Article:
A prominent industry fund executive has accused the Federal Government of a political stunt over its plans to shake up superannuation boards.
Draft legislation put forward by Assistant Treasurer Josh Frydenberg proposes at least one third of superannuation fund board directors be independent.
The proposal also calls for superannuation trustee boards to have an independent chair.
The plans are being seen as an attack on union-backed industry funds, which mainly have joint employer and union representation on their boards.
Australian Council of Trade Unions (ACTU) and the Electrical Trades Union have slammed the Government’s plans and have called on Labor, minor parties and the Greens to vote against the draft legislation.
Former ACTU official Garry Weaven and the chairman of IFM Investors — a global fund manager owned by Australian superannuation funds — was at the forefront of the creation of industry funds.
Mr Weaven said the Government’s plans to make superannuation boards more independent were unnecessary because industry funds have outperformed retail superannuation funds.
However, industry and public sector superannuation funds have lower fees than retail superannuation funds.
“This looks like just some sort of trumped-up political stunt or a solution in search of a problem to me,” he told PM.
“With all the problems going on in the banks, the broking industry, the insurance industry and all of that stuff which is anti-consumer, the one area that has actually outperformed the banks and the retail funds is the one that the Government is choosing to have a go at,” he said.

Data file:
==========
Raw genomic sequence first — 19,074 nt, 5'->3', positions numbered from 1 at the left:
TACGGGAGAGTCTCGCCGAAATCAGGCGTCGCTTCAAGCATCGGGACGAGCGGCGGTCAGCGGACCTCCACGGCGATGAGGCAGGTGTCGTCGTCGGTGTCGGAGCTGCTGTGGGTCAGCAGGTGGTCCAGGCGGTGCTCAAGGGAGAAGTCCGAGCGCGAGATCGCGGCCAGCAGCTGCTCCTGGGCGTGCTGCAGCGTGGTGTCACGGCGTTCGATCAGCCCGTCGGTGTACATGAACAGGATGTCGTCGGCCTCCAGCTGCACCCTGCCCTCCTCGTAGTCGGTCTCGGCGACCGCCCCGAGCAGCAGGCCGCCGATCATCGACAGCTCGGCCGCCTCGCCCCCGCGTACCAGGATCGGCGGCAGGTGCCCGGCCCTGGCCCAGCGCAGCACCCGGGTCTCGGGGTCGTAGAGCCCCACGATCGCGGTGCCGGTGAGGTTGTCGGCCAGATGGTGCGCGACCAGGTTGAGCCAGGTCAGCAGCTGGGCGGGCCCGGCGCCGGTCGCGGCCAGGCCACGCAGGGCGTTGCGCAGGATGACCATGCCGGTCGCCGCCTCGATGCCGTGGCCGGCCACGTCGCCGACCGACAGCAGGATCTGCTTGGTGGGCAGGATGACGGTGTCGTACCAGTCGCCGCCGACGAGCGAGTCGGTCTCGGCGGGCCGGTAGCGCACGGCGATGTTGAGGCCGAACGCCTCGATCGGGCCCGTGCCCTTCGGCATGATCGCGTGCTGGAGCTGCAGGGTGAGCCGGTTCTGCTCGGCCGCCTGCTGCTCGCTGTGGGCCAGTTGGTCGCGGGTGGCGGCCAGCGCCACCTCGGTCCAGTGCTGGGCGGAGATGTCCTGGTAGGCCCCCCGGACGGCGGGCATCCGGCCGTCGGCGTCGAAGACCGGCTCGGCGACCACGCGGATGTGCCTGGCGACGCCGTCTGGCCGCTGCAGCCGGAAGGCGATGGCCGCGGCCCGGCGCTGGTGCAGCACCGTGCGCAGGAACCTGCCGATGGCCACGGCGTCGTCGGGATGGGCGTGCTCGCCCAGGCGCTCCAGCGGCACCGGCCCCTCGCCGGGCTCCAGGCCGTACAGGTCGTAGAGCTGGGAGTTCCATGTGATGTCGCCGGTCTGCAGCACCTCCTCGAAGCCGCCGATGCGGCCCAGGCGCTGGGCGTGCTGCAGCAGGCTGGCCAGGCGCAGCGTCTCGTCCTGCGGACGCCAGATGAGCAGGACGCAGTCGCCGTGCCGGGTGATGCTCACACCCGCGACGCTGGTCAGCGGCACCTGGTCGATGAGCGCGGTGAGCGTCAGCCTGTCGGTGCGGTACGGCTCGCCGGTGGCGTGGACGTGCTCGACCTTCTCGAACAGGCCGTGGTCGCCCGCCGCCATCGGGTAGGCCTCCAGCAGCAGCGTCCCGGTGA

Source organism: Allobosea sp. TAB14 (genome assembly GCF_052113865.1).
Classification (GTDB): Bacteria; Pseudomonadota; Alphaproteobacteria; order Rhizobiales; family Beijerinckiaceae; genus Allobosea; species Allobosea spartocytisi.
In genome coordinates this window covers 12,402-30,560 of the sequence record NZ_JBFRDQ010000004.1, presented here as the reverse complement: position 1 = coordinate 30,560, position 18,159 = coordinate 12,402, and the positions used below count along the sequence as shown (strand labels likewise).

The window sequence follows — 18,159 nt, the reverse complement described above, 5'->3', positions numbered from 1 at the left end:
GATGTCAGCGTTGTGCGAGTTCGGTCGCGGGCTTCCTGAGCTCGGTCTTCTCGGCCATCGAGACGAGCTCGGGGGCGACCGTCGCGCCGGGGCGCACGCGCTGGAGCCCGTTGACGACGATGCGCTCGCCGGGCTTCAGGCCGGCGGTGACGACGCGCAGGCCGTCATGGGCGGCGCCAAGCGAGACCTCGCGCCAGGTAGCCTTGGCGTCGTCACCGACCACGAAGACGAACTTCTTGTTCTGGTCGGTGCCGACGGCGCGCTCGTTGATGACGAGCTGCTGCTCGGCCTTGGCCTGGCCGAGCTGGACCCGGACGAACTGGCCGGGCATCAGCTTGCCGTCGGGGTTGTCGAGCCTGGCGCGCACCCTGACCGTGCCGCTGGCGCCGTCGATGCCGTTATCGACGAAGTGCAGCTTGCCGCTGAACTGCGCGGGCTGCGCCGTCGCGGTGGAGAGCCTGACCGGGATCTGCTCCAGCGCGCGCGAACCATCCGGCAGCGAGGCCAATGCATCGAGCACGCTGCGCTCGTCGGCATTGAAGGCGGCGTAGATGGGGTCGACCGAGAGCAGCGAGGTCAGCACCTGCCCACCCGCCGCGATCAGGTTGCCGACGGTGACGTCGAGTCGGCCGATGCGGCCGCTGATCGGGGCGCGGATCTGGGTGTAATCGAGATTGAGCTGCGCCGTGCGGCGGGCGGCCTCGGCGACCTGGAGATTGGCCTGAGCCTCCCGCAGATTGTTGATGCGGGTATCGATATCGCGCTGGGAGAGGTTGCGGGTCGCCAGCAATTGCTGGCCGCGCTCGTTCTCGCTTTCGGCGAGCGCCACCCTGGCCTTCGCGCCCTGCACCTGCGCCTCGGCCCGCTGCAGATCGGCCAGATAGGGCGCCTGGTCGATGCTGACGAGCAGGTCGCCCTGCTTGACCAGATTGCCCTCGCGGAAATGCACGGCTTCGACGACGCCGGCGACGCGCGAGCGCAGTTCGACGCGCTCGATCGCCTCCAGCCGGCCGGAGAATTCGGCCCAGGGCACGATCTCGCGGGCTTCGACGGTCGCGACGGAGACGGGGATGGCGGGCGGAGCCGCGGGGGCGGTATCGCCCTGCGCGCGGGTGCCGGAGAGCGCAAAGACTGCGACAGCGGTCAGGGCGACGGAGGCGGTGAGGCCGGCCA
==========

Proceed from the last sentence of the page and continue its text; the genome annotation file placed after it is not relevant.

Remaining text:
But Mr Weaven said he did not think the changes, if passed, would have a big impact on the makeup of industry fund boards.
“I’m not saying this will have a big, dramatic impact,” he said.
“It’s just so insulting to all of those trustees who’ve tried and tried very successfully to get the best result, for members, in terms of their long-term retirement benefits.”
Some industry funds already have independent directors and independent chairs such as construction industry fund CBUS and UniSuper.
CBUS chairman Steve Bracks was not available for an interview.
Proposals to improve corporate governance of funds
UniSuper is an industry superannuation fund for the higher education industry.
It already has an independent chairman and three independent directors.
Chief executive Kevin O’Sullivan said the Government’s plans will have little impact on UniSuper.
“UniSuper currently has 11 directors and we are almost already at the … one-third that the Government is pushing for,” he said.
“We have three independents on our board already, so it’s not a material change for us.”
Mr O’Sullivan declined to comment on whether he saw the proposals as an attack on industry superannuation funds.
Government said the plans are in line with similar recommendations by independent reviews of the superannuation system by former Australian Securities and Investments Commission executive Jeremy Cooper and the chairman of the Financial System Inquiry, David Murray.
The Financial Services Council, which represents the finance industry, said the proposals will improve corporate governance at superannuation funds.
Construction employers group Master Builders Australia gave its support to the proposals.
“The Board of Master Builders Australia supports these reforms to ensure that industry super funds continue to provide the best possible outcomes for members’ retirement incomes,” chief executive Wilhelm Harnisch said in a statement.
If the new rules are passed, existing superannuation funds would have three years to make the changes, but new funds set up from July 2016 would have to adhere to the new legislation.